If Robert Louis Stephenson’s loco had molten fuel, would the train be in “Cold Shutdown”?
How competent would Robert be if he didn’t know how hot the fuel was or even where it was?
They do not know everything, and speak with limited authority.
I will take another look at the first examination of the possiblity and consequences of meltdown in nuclear reactors, as studied and published by the US AEC in the 1950s and 1960s shortly. Why has it taken nuclear authorities 50 years to realise that they need appropriate monitoring devices for a specific and monumental hazard which is the nuclear melt down? Arrogance and PR spin has a lot to answer for. It is not perfectly safe, not even slightly safe and this has always been known.
Japan, U.S. jointly developing tech to gauge melted fuel at Fukushima plant
Kyodo Japan Times.
Japan and the United States have started to jointly research new technologies that could measure the amount of uranium and plutonium contained in melted nuclear fuel at the Fukushima No. 1 plant, officials involved in the project announced Saturday.
Under Japan’s safeguards agreement with the International Atomic Energy Agency, the country is obliged to report to the U.N. watchdog the volume of nuclear substances in fuel at its atomic power plants to confirm that none has been converted for weapons use.
The government aims to begin monitoring the substances from the early 2020s in line with its timetable for scrapping nuclear reactors, said the officials from the Japan Atomic Energy Agency and the U.S. Department of Energy, the entities chiefly responsible for the project.
The JAEA called it the “world’s first” attempt to devise such a measuring technique, as technical issues prevented a similar initiative after the 1979 Three Mile Island nuclear accident in the United States.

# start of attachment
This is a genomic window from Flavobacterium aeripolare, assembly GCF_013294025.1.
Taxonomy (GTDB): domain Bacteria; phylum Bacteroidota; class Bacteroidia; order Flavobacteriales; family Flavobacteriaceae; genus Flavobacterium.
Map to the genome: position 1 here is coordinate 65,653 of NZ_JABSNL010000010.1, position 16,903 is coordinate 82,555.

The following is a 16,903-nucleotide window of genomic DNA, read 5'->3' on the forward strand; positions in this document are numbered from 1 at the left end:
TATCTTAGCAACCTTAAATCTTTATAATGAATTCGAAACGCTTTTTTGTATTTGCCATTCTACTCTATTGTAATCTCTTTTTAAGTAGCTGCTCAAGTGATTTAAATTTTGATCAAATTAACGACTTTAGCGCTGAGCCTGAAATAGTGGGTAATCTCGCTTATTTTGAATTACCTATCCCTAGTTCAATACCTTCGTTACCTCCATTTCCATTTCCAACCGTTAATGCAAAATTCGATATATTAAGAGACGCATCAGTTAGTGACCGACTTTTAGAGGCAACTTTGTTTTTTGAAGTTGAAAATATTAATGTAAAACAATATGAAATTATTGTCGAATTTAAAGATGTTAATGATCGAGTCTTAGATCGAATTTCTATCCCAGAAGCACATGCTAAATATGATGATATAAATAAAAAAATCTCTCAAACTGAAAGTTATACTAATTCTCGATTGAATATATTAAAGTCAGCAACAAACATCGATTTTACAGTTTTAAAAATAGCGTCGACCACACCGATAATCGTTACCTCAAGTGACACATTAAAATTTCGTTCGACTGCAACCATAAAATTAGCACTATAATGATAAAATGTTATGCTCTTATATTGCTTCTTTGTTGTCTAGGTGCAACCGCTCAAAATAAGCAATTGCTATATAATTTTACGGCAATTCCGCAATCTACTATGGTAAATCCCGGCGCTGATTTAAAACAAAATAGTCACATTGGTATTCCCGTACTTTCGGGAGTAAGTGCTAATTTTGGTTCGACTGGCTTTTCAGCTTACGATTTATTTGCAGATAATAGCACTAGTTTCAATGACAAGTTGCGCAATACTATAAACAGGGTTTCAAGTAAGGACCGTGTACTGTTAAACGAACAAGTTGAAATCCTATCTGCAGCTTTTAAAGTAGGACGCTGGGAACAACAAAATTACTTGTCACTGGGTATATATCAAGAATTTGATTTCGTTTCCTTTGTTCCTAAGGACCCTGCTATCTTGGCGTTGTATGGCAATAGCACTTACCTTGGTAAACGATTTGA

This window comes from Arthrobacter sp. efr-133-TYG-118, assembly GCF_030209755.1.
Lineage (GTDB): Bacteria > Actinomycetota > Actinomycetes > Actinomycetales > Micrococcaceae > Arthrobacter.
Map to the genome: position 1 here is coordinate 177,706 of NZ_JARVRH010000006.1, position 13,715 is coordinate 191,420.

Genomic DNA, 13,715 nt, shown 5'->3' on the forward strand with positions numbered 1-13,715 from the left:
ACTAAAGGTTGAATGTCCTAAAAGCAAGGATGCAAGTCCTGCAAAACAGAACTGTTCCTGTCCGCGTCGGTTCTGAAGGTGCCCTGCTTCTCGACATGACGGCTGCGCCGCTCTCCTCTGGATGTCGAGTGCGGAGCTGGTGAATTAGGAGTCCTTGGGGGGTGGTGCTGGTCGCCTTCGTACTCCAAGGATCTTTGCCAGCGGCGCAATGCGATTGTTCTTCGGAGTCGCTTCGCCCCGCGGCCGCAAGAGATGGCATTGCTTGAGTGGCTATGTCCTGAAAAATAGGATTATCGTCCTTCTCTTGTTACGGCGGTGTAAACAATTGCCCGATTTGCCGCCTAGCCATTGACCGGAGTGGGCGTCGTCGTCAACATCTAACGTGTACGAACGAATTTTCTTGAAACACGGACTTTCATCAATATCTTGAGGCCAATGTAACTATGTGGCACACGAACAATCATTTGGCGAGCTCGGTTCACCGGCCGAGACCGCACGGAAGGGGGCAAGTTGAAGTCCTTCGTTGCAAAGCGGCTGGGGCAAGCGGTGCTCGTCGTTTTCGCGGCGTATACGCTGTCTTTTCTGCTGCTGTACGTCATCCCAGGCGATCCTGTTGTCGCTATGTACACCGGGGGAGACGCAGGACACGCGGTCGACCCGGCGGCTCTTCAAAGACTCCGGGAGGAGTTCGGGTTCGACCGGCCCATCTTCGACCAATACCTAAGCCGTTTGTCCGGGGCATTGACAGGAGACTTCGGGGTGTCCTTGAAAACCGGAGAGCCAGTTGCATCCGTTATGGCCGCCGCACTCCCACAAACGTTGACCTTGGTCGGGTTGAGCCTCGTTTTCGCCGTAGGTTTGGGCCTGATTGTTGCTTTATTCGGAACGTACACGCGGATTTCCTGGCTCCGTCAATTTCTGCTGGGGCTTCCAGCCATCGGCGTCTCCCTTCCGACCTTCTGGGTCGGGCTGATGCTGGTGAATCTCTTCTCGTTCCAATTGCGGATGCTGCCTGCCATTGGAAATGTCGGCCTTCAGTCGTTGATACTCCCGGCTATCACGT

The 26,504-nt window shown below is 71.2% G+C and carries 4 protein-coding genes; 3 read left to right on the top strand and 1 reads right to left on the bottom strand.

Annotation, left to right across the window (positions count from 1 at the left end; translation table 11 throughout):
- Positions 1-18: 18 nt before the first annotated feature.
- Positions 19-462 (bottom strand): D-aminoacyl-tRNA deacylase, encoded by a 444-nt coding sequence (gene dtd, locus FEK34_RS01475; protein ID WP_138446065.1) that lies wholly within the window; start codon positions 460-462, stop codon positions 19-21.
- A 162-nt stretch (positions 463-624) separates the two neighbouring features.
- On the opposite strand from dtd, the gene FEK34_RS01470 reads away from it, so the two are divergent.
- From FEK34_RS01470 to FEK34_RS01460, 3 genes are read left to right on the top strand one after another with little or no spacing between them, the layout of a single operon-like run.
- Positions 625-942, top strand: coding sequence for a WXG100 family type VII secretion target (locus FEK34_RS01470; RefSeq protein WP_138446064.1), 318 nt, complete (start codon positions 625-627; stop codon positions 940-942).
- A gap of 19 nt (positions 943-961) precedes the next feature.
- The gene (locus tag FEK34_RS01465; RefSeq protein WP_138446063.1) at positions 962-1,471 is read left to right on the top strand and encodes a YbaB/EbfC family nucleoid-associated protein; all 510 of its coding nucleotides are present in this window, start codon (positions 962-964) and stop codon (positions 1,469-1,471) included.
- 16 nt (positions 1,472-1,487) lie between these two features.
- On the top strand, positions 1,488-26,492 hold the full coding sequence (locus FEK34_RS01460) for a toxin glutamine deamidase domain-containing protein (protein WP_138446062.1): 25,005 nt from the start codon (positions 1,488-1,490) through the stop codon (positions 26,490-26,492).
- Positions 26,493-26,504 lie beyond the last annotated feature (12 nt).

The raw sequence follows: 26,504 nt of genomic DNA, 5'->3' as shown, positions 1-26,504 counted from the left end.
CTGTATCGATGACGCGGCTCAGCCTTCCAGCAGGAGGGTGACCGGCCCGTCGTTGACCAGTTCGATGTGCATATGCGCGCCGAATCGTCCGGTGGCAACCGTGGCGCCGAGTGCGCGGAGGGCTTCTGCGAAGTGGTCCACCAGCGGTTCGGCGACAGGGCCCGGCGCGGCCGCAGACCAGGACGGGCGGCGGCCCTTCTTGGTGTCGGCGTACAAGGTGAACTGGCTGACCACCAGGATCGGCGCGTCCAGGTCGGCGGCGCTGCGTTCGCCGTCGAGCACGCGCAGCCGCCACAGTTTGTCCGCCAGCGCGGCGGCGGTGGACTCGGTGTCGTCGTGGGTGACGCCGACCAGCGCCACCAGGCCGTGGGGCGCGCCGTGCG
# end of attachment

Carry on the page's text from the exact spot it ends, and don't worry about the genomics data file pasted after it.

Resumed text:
But the process of measuring the substances may prove difficult because the melted fuel must first be removed from the containment vessels of the Fukushima No. 1 complex’s wrecked reactors, the officials said.
The agency and the Energy Department signed a contract on the joint project last November, said Keiichiro Hori, a member of the special JAEA team tasked with introducing new technology for decommissioning the No. 1 plant’s reactors.
In February, technical experts held their first meeting at the head office of the JAEA in Tokaimura, Ibaraki Prefecture. The United States was represented by 14 experts, including from the U.S. Nuclear Regulatory Commission and Los Alamos National Laboratory.
A rough outline of the road map has been drafted and several of the technologies that could be applied at the Fukushima plant will be chosen in the current fiscal year, the officials said.
Experts from both nations will also aim to develop a technology in fiscal 2014 and 2015 that could measure the gamma and neutron rays emitted by melted fuel removed from the containment vessels at the No. 1 power station and placed inside a special container. By the end of fiscal 2018, they plan to manufacture measuring equipment and to conduct a trial run the following year, the officials said.
Reactors 1 to 3 at the Fukushima No. 1 facility contained around 1,500 fuel assemblies in total at the time of the March 2011 meltdowns, which forced residents to flee the radioactive fallout spewed over the surrounding area.
Robert always knew the disposition of his fuel.
Pity the nukers don’t.
Messy aren’t they?